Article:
Vanderbilt Autonomic Dysfunction Center was established in 1978 as the first
international center for patient care, research, and training focusing
exclusively on disorders of the autonomic nervous system. Its creation
brought together in one site a cadre of physicians, scientists and nurses
who could foster a balanced scientific approach to elucidation of the
etiology and optimal therapy of these disorders. Over the years, many people
have contributed to this effort at Vanderbilt. Many of the young scientists
and physicians who have trained here have gone out and established similar
centers in other parts of the world. Others have taken positions at academic
research centers and pharmaceutical firms where they are seeking improved
drugs to treat these disorders.
in Vanderbilt's Autonomic Dysfunction Center have identified previously
unrecognized disorders, including dopamine-beta-hydroxylase deficiency, a
syndrome in which patients have a congenital absence of norepinephrine and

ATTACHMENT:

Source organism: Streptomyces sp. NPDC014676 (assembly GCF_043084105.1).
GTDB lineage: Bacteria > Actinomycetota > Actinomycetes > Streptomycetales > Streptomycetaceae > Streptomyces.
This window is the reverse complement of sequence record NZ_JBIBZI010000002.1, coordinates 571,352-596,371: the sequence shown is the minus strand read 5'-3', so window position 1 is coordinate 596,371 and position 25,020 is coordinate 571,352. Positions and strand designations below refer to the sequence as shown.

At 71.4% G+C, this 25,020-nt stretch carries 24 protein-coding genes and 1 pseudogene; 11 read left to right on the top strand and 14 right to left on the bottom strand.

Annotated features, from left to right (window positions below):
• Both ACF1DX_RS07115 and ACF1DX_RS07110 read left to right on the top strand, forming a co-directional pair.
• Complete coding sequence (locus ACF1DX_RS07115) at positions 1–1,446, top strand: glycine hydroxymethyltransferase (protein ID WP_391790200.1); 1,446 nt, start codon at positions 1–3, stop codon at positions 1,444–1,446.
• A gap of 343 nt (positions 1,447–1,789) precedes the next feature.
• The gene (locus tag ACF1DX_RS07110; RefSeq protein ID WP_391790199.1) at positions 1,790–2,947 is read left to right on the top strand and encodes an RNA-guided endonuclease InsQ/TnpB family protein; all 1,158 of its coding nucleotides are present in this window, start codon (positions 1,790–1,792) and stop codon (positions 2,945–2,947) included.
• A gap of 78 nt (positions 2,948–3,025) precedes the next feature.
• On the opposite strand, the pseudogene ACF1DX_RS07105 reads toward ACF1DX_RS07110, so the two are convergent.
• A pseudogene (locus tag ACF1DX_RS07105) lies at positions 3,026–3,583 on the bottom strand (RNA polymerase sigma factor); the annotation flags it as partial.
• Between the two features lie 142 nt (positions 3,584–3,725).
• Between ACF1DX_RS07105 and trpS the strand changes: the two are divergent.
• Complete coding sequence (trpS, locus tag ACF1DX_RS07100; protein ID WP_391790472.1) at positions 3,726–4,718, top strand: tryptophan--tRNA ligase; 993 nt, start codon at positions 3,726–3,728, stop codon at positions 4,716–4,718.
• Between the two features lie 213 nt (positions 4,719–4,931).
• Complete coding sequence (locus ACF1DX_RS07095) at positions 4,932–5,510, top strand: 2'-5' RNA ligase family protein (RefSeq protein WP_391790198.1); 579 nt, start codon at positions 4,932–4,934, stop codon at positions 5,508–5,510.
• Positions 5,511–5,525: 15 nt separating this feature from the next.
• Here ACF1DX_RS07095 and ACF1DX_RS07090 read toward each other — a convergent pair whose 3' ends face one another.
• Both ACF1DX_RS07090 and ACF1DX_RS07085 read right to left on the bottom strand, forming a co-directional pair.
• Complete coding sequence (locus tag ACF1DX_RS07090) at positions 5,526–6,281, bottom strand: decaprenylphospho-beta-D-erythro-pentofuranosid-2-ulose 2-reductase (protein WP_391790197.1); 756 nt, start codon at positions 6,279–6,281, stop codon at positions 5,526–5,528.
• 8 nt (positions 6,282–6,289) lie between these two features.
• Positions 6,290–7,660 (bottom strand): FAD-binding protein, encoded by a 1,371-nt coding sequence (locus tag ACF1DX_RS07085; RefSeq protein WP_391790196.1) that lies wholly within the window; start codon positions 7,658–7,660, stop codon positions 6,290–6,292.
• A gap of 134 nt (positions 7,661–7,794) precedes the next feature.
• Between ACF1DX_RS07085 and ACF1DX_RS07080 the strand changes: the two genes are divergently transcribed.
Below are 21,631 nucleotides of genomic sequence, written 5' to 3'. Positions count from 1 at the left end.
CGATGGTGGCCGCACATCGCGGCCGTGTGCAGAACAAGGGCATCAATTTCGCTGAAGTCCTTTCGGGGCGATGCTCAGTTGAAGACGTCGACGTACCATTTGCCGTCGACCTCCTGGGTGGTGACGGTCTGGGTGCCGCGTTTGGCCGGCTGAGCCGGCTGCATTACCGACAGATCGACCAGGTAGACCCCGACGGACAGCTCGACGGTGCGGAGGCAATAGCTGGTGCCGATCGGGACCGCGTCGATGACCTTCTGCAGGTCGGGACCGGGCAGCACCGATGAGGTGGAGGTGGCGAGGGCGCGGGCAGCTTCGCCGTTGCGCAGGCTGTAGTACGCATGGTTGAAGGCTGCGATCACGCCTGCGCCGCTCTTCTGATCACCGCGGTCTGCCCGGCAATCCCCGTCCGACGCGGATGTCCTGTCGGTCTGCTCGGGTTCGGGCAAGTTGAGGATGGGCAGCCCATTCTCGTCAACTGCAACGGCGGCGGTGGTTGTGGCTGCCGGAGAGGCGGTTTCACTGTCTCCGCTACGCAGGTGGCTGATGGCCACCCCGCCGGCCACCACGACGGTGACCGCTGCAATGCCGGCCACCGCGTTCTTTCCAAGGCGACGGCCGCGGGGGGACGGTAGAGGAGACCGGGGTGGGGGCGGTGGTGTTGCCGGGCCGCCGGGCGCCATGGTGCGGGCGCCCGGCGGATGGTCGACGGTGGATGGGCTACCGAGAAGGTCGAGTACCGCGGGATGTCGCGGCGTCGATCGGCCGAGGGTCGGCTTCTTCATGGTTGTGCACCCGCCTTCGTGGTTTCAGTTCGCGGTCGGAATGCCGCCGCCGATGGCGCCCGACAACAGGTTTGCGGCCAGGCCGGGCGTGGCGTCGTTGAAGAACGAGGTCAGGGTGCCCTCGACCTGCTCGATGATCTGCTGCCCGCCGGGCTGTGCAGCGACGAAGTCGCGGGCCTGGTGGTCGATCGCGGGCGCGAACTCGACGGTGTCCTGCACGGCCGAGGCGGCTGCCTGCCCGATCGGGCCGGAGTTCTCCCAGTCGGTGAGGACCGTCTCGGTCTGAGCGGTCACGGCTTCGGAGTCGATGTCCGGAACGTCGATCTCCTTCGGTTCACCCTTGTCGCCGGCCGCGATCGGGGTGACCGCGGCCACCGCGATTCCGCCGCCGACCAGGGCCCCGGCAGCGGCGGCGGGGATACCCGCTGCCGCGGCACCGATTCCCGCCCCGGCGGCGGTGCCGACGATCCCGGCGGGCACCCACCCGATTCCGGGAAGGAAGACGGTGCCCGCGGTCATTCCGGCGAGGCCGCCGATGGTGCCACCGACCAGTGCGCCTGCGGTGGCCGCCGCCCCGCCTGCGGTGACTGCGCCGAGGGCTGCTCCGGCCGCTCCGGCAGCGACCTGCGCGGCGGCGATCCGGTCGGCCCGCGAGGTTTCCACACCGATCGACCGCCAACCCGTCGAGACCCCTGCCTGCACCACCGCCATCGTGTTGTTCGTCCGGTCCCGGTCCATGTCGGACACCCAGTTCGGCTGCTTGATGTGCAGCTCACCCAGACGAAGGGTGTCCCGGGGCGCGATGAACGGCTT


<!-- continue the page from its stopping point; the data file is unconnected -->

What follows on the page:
and norepinephrine transporter deficiency, a disorder in which there is
impaired clearance of norepinephrine from the synaptic cleft. Consequences
of mutations in the norepinephrine transporter gene are being examined.
The investigators have introduced novel therapeutic modalities for the
management of orthostatic hypotensive patients. They are also studying the
consequences of baroreflex failure in human subjects. Orthostatic
intolerance, nitric oxide mechanisms in blood pressure regulation, and the
dysautonomia of hypoglycemia are additional current research topics.
The faculty and staff of the Autonomic Dysfunction Center have established this website to introduce you to the research and patient care resources of the center.
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